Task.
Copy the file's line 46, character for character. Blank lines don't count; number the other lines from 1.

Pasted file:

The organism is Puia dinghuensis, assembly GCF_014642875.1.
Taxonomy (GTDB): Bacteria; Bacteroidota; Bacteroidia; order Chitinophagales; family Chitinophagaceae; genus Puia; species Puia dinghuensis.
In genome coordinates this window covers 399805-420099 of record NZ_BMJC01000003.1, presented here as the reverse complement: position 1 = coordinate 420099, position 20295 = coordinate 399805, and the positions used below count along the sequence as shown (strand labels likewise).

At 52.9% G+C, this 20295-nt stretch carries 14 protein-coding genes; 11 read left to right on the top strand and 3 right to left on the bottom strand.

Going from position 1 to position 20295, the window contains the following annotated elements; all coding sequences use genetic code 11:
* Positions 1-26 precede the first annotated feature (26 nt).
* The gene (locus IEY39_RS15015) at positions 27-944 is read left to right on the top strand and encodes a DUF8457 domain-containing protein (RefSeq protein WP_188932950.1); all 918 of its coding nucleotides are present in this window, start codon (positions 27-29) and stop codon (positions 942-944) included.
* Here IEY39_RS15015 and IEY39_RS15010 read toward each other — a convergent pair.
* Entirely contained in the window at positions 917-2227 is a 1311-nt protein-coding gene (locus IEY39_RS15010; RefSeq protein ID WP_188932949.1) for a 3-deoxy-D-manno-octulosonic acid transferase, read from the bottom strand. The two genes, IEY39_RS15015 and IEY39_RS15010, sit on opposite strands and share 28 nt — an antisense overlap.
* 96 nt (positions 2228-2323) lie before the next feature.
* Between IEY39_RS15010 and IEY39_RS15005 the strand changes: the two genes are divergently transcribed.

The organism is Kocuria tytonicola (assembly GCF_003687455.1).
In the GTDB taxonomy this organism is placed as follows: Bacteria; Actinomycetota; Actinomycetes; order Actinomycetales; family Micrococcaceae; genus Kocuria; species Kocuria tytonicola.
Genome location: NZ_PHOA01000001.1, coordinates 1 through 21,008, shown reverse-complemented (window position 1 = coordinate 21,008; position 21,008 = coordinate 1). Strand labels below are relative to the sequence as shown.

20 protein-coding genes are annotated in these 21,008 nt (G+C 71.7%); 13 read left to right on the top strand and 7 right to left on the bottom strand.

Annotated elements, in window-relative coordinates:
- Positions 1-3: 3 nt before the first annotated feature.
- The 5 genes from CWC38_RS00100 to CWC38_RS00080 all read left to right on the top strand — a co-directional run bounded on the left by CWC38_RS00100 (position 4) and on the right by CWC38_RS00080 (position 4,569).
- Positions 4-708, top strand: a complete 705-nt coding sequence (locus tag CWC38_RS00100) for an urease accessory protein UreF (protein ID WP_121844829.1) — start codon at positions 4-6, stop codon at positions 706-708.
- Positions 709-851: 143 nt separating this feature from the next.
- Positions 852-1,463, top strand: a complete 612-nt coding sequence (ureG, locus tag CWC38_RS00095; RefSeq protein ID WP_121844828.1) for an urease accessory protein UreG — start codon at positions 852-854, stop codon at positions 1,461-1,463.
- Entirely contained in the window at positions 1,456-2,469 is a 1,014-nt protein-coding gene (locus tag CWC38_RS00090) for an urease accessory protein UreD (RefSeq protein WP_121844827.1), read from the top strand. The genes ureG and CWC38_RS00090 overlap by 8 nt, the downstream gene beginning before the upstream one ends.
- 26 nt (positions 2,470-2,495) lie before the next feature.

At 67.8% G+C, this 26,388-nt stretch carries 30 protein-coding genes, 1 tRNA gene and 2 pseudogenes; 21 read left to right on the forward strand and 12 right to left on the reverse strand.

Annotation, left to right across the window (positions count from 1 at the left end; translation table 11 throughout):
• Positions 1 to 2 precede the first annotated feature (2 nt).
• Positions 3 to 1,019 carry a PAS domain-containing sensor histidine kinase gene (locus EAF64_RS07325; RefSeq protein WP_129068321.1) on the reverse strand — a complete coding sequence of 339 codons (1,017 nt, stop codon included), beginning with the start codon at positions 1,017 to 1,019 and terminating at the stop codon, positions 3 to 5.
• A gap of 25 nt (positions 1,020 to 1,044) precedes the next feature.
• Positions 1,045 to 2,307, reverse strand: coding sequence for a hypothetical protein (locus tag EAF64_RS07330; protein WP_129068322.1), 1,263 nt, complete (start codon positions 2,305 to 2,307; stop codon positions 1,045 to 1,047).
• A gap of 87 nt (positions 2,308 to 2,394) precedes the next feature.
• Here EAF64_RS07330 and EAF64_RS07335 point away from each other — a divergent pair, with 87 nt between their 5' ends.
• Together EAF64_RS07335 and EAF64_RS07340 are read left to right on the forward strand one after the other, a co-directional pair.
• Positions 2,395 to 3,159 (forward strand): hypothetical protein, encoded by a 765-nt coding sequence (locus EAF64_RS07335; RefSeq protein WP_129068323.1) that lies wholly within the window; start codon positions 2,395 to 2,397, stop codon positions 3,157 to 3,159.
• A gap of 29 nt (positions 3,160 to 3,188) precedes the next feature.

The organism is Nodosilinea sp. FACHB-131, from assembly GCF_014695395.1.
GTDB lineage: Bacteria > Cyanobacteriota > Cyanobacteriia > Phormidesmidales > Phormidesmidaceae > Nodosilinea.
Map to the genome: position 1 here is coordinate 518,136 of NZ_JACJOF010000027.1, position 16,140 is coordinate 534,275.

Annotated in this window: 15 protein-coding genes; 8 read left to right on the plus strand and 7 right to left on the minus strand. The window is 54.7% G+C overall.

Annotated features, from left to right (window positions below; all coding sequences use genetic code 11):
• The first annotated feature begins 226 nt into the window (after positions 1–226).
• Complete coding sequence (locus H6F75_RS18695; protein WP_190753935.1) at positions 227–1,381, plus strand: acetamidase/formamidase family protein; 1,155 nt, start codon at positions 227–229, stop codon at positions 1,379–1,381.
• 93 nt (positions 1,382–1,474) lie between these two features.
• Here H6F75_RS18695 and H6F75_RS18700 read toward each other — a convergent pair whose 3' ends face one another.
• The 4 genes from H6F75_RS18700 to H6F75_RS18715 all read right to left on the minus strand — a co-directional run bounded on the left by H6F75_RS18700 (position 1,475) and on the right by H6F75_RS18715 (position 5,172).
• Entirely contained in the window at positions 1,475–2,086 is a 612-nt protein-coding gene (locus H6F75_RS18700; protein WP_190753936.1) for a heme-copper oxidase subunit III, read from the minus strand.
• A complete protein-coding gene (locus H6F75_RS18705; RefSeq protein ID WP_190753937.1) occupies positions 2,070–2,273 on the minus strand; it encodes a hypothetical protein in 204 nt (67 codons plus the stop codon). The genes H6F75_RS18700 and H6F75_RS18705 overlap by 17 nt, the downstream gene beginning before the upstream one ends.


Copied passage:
• A complete protein-coding gene (locus H6F75_RS18705; RefSeq protein ID WP_190753937.1) occupies positions 2,070–2,273 on the minus strand; it encodes a hypothetical protein in 204 nt (67 codons plus the stop codon). The genes H6F75_RS18700 and H6F75_RS18705 overlap by 17 nt, the downstream gene beginning before the upstream one ends.